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Discussion on: What are your debugging tips?

wesen profile image
Manuel Odendahl • Edited on

Planning for debuggability

Find a way to reproduce reliably, and quickly, and if possible, in an automated fashion (either through a unit test, or through an automated interaction, say scripting a browser). This means planning for mocking components, so that when a bug happens, writing a reproducible automated piece of code is just minutes away

When designing your system, design for debugging tools. For example, redux allows you to use the redux devtools to log, replay, export everything that interacted with the store. State machine frameworks often offer similar functionality.

Do preemptive logging. If you are able to log inputs and outputs of your system, do so. This will allow you to catch which inputs led to a bug in production, potentially sidestepping the entire debugging process itself.

Leverage git bisect

Now that you can quickly identify when a bug happens, use git bisect (which you can now run fully automatically) to identify the first commit that introduces the bug. Look at the commit to see if anything comes up. Usually, it gives you a sense of which files were modified.

Focus on logging

Rely on printf debugging because it gives you debug logs to pour over, instead of single stepping slowly. You can also use automatic actions on breakpoints if you don't want to litter your code.

Use stacktrace logging and structured logging to augment the richness of your printf debugging. Log into a sqlite database, for example.

Log inputs and outputs of your system.

Ideally, you want to run your failing test case once, and figure out the bug just from looking at the logs.

Know your breakpoints/watchpoints

Set breakpoints and watchpoints to get an overview of what is going on. Be aware that breakpoints and watchpoints slow both you and the program down. Depending on what you are debugging, that might actually influence the behaviour of the system significantly too.

Single step when you think you know what might be causing issues, in order to inspect memory and get a look at the stack trace. If you think you know what might be causing the issue, use breakpoint conditionals and watchpoints to confirm your suspicion.

Explain the bug to someone else

Try to explain the bug to someone else, in the dumbest terms possible (don't make assumptions). Use a whiteboard or show the code if possible. Often the rubberduck effect will kick in, and the bug will magically solve itself.

Take a walk

After fighting a bit with the bug, actually take a walk. I used to be a smoker, and I can't even remember the number of times I solved a bug when going downstairs to smoke a cigarette. Now that I don't have the nicotine withdrawal, I have to actively remind myself to get my butt off the seat and go walk a little bit. Mild physical activity has proven link to solving problems in the subconscious.

wesen profile image
Manuel Odendahl

More crazy techniques that I've used in the past, especially to figure out weird edge cases:

This is something you should do anyway, but:
put your system under immense pressure, and introduce faults into different subsystems. Every piece of software is going to break at scale in some way, might as well figure it out early. Bugs often happen in the error path / through cascading failures in the sidepath.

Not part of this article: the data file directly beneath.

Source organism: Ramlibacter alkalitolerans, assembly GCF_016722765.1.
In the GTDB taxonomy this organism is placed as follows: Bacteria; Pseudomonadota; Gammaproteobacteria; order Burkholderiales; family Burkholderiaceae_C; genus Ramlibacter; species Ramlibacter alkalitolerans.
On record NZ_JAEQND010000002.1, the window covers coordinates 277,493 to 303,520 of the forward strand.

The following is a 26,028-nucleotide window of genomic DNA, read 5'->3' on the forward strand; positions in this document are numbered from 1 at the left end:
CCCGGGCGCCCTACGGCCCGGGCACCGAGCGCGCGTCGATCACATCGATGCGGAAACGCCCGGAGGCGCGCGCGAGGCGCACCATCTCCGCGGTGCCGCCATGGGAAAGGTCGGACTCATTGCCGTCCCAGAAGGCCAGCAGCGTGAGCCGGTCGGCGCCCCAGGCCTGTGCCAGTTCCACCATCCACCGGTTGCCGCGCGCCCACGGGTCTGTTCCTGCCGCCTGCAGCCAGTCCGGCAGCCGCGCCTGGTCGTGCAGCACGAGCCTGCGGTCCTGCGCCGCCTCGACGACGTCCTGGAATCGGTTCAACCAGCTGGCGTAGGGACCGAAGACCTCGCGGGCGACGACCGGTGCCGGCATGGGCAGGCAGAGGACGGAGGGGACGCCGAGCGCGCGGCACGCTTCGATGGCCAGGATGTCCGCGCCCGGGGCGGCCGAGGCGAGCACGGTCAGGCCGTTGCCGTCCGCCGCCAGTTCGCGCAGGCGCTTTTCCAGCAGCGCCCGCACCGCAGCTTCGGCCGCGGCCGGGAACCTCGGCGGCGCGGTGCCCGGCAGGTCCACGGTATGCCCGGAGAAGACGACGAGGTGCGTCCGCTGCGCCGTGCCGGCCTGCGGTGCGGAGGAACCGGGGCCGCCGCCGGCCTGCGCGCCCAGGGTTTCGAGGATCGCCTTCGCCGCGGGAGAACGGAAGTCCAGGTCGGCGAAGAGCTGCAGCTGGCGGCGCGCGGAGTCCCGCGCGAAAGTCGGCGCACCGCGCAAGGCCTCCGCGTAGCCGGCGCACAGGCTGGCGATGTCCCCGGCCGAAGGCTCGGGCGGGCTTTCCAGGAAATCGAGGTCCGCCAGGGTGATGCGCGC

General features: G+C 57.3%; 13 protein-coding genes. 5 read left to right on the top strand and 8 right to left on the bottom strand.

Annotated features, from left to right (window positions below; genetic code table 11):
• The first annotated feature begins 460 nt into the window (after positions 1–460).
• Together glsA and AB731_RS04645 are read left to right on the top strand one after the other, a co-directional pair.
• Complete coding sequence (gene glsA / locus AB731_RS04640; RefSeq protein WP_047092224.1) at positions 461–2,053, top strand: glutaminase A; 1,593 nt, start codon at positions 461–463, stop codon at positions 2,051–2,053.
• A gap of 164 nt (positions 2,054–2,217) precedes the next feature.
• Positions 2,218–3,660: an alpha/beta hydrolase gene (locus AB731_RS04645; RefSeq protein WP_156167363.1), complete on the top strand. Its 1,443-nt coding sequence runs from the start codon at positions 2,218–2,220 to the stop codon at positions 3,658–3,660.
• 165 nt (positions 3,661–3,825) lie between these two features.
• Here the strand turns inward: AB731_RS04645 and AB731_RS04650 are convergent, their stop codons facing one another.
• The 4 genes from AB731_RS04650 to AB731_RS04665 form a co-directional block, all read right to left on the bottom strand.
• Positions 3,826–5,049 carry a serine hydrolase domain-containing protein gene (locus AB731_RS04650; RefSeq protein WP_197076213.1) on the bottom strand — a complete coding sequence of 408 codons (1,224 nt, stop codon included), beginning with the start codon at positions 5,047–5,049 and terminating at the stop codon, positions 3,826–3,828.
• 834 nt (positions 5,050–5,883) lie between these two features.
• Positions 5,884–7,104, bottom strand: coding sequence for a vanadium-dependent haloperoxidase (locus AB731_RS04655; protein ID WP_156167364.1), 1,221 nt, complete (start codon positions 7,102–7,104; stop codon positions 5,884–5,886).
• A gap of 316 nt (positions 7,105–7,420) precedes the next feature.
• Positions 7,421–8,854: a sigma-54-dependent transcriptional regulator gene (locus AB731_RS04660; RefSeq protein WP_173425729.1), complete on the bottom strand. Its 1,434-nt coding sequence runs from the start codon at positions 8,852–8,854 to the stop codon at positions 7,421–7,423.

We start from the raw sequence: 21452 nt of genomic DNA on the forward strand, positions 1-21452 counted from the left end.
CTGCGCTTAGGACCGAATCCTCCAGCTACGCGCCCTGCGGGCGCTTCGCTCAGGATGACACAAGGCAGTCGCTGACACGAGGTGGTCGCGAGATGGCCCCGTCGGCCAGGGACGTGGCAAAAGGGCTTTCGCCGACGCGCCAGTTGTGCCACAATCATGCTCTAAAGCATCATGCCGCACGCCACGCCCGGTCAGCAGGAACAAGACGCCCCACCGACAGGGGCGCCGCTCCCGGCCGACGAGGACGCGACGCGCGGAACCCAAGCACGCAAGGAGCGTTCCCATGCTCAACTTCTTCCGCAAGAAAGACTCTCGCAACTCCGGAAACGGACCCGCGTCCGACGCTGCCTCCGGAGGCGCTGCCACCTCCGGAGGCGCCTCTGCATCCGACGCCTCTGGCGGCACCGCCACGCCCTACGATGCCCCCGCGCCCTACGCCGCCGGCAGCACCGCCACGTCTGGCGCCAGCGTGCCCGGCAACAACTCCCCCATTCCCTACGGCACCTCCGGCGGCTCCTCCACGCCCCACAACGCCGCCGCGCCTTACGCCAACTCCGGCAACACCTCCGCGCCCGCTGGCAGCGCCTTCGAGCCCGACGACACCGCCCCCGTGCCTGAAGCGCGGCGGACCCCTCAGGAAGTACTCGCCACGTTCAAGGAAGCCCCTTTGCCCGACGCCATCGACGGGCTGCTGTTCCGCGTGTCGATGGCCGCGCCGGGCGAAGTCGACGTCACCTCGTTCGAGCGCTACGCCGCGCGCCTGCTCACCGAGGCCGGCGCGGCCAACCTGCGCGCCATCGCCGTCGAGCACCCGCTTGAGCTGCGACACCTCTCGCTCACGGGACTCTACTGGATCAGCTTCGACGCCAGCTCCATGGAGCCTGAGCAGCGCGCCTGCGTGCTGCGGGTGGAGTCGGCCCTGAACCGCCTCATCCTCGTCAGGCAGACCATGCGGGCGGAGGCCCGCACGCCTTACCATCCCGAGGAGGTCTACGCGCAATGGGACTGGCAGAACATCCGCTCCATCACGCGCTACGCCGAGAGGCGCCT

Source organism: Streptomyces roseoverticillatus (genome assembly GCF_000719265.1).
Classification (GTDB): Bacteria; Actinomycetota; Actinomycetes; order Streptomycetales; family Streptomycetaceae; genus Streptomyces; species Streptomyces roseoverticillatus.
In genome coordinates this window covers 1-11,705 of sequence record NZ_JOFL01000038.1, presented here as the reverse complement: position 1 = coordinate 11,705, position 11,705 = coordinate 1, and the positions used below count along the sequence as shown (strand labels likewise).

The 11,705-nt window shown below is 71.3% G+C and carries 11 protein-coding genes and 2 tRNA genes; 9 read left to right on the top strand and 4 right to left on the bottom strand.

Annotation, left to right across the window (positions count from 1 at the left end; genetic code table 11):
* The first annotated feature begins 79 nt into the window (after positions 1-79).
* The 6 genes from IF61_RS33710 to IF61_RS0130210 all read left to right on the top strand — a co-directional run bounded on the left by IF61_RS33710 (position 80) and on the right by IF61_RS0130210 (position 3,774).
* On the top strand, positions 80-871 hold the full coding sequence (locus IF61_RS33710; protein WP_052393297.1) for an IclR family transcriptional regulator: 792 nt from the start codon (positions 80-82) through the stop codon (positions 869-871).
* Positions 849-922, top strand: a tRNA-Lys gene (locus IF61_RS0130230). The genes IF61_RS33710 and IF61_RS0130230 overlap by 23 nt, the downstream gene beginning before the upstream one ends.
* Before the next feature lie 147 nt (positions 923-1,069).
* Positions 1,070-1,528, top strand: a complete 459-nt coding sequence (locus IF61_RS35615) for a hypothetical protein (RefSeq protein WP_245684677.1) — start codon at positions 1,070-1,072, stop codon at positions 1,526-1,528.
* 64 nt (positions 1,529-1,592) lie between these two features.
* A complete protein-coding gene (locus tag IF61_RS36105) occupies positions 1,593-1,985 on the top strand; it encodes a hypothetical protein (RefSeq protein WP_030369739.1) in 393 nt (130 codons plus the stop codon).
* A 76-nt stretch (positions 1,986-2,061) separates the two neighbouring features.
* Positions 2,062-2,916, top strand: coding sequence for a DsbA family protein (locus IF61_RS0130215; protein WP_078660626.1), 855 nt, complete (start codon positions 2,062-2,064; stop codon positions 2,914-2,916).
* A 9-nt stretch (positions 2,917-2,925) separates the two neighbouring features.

Embedded software

In embedded, be very careful with debuggers. They often shred the performance and behaviour of the system under test. If you can afford it and EE put in the right connectors, use a full CPU instruction trace debugger.

Use logic analyzer + scope and as many traces as possible. Know your tools inside and out (trigger settings, bus decoding, recording, etc...). Make sure the impedance of the probe doesn't mess with the signals (see next point).

Don't underestimate the power of putting your finger on communication buses / pins / power lines (provided they are low voltage). If the line starts going haywire on the scope while holding a finger somewhere, you have faulty traces or are missing proper impedance or bus termination. Many a bug is actually a badly connected bus line / missing pull ups.

Also, don't forget to check that your device is actually powered on: often, your device will get backpowered through the debugging adapter in the first place, and barely operate because of the low current (very fun).

Embedded again: use LEDs a lot, potentially even build additional LED boards that you can attach to subsystems without influencing voltage too much.

Again in embedded, use a little circuit with an amplified piezo, and put it on different communication lines or gpios. You can tick certain loops of your program, or toggle a gpio in an interrupt. Connect the piezo, which will start clicking in frequency. The human ear is very very sensitive, and you will identify any change in frequency or irregular patterns without even have to look at the device or the scope.

Use musical notes

Use MIDI events to debug your code instead of printf. For example, webmidi is very easy to use in the browser. Connect it to a synthesizer and choose notes for different events (or samples). You can now listen to your code executing, and don't have to look at the debugger / log output. You can hear if an unexpected event happens. The human brain is strongly connected to audio, chances are you'll remember the "melody" of a bug happening, which will allow you to figure out the execution path taken.

thormeier profile image
Pascal Thormeier

Woah, that midi technique sounds amazing, honestly! Are you using that on a regular basis?

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wesen profile image
Manuel Odendahl

No it’s been quite a while honestly but I was thinking of bringing it back out and making a nice example!

mmuller88 profile image
Martin Muller

Yeah agree the midi sound technique litterrly sounds super intereting!